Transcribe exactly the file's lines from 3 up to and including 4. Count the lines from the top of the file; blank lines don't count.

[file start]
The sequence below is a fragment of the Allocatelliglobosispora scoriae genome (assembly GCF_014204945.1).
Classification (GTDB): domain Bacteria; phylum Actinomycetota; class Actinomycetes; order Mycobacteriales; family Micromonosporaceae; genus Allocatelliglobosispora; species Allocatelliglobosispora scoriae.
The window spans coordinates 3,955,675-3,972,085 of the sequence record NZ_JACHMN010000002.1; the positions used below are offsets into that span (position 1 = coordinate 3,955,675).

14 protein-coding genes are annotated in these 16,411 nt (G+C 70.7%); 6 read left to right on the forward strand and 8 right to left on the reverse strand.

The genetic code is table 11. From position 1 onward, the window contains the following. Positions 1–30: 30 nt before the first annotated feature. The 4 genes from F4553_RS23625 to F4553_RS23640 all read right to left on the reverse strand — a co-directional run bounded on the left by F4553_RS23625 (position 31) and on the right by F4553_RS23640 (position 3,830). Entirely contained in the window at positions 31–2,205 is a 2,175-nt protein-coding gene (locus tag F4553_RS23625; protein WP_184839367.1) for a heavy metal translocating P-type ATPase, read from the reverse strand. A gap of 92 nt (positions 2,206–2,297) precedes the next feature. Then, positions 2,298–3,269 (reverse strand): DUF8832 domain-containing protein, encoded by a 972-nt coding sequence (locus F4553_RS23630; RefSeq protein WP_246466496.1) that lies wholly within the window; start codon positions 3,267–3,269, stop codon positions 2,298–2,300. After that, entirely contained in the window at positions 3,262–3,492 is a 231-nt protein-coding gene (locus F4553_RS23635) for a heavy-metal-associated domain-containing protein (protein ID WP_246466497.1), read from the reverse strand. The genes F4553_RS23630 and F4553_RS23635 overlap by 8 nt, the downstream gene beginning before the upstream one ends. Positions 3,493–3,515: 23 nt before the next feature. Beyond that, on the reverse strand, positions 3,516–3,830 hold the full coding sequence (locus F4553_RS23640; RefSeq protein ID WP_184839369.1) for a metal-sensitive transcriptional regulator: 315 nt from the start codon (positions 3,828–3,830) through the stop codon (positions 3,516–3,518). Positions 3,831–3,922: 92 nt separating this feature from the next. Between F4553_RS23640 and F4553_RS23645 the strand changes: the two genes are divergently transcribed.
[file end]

The window spans coordinates 3,955,675-3,972,085 of the sequence record NZ_JACHMN010000002.1; the positions used below are offsets into that span (position 1 = coordinate 3,955,675).

14 protein-coding genes are annotated in these 16,411 nt (G+C 70.7%); 6 read left to right on the forward strand and 8 right to left on the reverse strand.